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IN THIS ISSUE

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REFLECTION OF SERVICE by Jackie Berndt THIS I BELIEVE by Mary Sievert MIAD BEYOND MILWAUKEE by Carrie Vander Pas


table of

CONTENTS

VOLUME I ISSUE 10 FALL 2009


6 LETTER FROM THE EDITOR 7 LETTERS FROM OUR READERS 8 UNDER THE BRIDGE

Spotlighting those who build the bridge toward a better tomorrow — This Month: Francis Balistreri

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REFLECTION OF SERVICE Jackie Berndt reflects on what the meaning of service is and discusses its impact and importance within the community.

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THIS I BELIEVE Mary Sievert reflects on the value and importance of the gift of life.

MIAD BEYOND MILWAUKEE Carrie Vander Pas reflects on her volunteer activities in her hometown of Appleton, Wisconsin

24 MIAD RIPPLE

Student service in action within the MIAD community

26 HELP WANTED

Volunteer opportunities within the community

28 SPECIAL THANKS

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from the

EDITOR

CARRIE VANDER PAS | EDITOR IN CHIEF | BRIDGE.MIAD.EDU

DEAR READER, Welcome to the first ever MIAD BRIDGE publication! This magazine features the work of real people making a real difference, and I am quite honored that I am able to share it with you. Each page is filled with ideas, questions, stories, theories and art. The theme for this issue of MIAD BRIDGE is self-reflection and features several telling stories from MIAD students. First, Jackie Berndt explores her personal definition of service and its role in building a strong and successful community. Next, senior Mary Sievert talks about the importance and sanctity of life in her personal creed and homage to a friend.

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Lastly, I have included a personal story detailing my experience volunteering at a local children’s museum and the insight and differences it has made in my life. I am very proud of the work of all the writers, designers, photographers, and illustrators who helped make this issue possible. I believe that the level of student dedication towards community improvement will give you a brighter hope for the future and continual support towards MIAD and its students.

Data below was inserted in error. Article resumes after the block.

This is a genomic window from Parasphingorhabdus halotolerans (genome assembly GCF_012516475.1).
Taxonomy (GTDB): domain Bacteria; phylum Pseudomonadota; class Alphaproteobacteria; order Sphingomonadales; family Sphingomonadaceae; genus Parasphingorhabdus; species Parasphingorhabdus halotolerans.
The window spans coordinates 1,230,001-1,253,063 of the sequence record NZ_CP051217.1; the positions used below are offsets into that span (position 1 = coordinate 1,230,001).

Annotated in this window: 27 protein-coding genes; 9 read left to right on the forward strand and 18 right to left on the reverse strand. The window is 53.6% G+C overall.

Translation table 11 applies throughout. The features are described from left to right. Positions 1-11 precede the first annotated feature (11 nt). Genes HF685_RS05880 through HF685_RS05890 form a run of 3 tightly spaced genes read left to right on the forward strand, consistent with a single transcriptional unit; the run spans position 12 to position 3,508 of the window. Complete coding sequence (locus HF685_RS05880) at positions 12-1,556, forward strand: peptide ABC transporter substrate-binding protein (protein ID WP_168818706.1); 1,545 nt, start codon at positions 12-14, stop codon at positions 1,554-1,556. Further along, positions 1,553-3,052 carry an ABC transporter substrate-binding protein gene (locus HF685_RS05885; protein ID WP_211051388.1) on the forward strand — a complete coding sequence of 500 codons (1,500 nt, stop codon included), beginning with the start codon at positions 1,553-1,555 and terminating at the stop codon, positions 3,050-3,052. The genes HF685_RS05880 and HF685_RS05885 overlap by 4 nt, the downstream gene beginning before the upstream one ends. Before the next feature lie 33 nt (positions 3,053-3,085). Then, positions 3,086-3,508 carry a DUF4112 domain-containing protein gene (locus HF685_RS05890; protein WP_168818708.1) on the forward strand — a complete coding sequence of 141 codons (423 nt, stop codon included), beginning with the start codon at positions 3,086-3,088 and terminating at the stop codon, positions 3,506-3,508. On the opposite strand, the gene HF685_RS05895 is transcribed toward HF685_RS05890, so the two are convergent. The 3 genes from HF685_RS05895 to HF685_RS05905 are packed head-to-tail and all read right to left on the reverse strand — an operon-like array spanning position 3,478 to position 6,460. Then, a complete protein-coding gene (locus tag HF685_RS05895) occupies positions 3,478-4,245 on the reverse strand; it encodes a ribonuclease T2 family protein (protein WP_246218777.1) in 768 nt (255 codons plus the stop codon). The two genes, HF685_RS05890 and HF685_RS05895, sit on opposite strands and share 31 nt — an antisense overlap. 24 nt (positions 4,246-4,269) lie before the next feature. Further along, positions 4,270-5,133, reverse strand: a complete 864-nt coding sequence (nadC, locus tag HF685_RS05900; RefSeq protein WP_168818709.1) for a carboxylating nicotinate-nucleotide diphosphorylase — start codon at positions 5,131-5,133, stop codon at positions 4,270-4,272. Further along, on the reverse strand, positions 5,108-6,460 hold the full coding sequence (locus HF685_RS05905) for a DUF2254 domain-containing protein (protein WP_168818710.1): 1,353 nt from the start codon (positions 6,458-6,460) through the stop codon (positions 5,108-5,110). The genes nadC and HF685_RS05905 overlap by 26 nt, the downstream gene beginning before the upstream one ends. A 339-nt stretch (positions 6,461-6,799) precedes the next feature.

Thanks for reading,


from the

READERS

SEND YOUR LETTERS BY MAIL: 273 E. ERIE STREET MILWAUKEE WI 53202 OR EMAIL: BRIDGE@MIAD.EDU

DEAR EDITOR, I really enjoyed your article last month about the new exhibit at MIAD. I went to see it last weekend and it was amazing how the artists were able to capture all the emotions of one event. Each piece had so much soul and everything was portrayed beautifully. I’m really glad I was able to tap into this hidden gem within our city. — Diane Brooks

DEAR EDITOR, On Saturday, May 22, I joined several other Milwaukee Public Schools students in an effort to improve our great city. As part ofan annual event called Rebuilding Together: Milwaukee, we helped give someone’s home the mini “facelift” it needed. With help from We Energies, we transformed an entire home in one afternoon! Together, we painted walls, pulled weeds, installed new light fixtures, replaced tiles, and took the occasional cookie break. (Hey, we’re kids, what do you expect?) At the end of the day, all of our hard work had paid off. The homeowner

was happy, and we felt good about helping someone in our neighborhood. By participating in this event, we hoped to send a message to students everywhere: Get out there and serve your community! If you help to keep your neighborhood clean, you are also helping to keep it safe. Step by step, with projects like Rebuilding Together: Milwaukee, our city will be a reflection of our hopes and dreams! — Jessica Holden